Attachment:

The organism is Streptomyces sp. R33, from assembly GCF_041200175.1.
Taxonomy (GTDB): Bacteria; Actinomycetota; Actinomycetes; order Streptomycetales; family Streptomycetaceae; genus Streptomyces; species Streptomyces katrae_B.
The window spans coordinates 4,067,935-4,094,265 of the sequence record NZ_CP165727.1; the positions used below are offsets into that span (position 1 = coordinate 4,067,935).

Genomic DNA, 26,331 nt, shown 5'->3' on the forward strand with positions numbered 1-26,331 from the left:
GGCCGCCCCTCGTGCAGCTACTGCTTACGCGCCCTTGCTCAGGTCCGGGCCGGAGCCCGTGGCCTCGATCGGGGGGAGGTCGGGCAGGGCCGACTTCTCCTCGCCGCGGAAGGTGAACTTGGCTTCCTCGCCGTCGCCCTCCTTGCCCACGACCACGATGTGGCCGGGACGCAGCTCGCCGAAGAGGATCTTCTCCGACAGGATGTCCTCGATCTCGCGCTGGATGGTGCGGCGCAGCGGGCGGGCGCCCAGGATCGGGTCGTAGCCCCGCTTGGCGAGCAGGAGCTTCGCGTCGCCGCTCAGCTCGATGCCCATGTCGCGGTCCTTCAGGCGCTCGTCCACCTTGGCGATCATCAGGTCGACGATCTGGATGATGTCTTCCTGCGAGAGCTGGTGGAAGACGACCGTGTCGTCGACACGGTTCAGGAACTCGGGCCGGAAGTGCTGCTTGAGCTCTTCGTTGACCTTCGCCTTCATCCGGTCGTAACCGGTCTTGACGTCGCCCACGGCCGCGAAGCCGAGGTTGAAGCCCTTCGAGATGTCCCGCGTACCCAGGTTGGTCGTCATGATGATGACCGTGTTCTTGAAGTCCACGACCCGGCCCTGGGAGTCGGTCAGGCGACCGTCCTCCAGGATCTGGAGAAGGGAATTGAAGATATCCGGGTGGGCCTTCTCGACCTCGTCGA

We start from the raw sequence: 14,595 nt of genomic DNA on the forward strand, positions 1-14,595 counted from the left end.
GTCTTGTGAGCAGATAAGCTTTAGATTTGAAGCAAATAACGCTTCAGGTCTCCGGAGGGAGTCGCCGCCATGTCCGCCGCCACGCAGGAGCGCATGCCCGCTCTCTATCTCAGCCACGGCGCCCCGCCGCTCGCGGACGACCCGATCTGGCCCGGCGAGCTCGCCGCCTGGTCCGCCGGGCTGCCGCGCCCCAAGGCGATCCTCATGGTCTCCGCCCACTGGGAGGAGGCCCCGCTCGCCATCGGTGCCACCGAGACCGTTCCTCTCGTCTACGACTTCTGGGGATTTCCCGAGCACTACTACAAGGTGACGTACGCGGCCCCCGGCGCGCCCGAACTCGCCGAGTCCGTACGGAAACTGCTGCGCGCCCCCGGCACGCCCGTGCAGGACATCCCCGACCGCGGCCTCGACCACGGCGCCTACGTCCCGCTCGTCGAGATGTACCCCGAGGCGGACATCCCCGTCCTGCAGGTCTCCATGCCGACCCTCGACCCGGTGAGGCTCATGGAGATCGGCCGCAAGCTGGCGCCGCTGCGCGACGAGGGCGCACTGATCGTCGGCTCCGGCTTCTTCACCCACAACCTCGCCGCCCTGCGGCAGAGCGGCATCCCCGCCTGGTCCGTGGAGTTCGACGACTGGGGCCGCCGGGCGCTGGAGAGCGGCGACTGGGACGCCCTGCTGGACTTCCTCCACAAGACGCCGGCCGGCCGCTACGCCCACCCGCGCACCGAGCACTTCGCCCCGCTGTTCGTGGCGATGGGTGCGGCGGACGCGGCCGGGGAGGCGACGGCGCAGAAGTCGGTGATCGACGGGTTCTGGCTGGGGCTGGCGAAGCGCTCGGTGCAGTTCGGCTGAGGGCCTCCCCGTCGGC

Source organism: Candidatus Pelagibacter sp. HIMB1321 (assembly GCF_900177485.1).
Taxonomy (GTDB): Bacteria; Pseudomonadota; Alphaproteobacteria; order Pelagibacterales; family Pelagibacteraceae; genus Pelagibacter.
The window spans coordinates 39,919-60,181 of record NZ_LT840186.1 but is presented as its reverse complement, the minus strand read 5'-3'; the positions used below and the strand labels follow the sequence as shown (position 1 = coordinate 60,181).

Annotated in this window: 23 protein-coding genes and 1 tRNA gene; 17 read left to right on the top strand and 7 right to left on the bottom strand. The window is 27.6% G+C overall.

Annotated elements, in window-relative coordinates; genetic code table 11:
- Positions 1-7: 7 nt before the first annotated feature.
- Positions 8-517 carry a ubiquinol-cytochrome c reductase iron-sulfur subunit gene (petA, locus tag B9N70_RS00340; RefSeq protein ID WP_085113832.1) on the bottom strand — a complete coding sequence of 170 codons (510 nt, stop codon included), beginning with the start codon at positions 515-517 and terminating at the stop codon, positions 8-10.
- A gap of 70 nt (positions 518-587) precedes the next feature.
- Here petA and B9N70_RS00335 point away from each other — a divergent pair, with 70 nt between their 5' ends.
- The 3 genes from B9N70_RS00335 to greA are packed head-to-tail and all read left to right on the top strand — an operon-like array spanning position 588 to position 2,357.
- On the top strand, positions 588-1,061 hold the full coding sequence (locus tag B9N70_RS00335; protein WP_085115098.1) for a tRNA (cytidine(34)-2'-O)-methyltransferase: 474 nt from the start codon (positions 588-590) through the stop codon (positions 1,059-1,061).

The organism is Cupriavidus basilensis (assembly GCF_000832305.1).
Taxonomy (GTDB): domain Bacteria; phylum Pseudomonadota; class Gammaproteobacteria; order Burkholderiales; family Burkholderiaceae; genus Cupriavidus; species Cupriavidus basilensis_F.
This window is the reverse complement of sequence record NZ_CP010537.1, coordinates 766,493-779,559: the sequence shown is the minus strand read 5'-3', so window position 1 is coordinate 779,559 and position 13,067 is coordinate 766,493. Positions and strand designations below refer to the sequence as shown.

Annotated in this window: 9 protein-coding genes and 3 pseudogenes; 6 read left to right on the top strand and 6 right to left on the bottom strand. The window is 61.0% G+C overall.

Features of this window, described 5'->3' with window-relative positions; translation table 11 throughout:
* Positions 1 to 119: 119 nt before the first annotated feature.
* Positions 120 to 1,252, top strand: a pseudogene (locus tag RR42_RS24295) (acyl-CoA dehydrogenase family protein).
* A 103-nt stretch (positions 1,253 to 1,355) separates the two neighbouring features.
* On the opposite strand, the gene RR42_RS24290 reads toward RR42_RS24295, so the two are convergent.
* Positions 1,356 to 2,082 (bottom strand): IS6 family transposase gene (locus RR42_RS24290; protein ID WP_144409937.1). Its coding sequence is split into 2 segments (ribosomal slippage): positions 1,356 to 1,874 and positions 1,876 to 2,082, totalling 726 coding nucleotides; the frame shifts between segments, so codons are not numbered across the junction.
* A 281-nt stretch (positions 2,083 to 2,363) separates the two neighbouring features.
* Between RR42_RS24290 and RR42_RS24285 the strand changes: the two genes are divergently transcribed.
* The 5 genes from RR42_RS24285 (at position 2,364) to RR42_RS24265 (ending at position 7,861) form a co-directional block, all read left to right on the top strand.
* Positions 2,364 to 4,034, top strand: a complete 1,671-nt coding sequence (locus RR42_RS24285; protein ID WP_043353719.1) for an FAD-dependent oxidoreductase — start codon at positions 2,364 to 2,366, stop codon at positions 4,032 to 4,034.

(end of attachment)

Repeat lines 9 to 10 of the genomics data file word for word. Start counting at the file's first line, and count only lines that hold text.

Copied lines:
Taxonomy (GTDB): Bacteria; Pseudomonadota; Alphaproteobacteria; order Pelagibacterales; family Pelagibacteraceae; genus Pelagibacter.
The window spans coordinates 39,919-60,181 of record NZ_LT840186.1 but is presented as its reverse complement, the minus strand read 5'-3'; the positions used below and the strand labels follow the sequence as shown (position 1 = coordinate 60,181).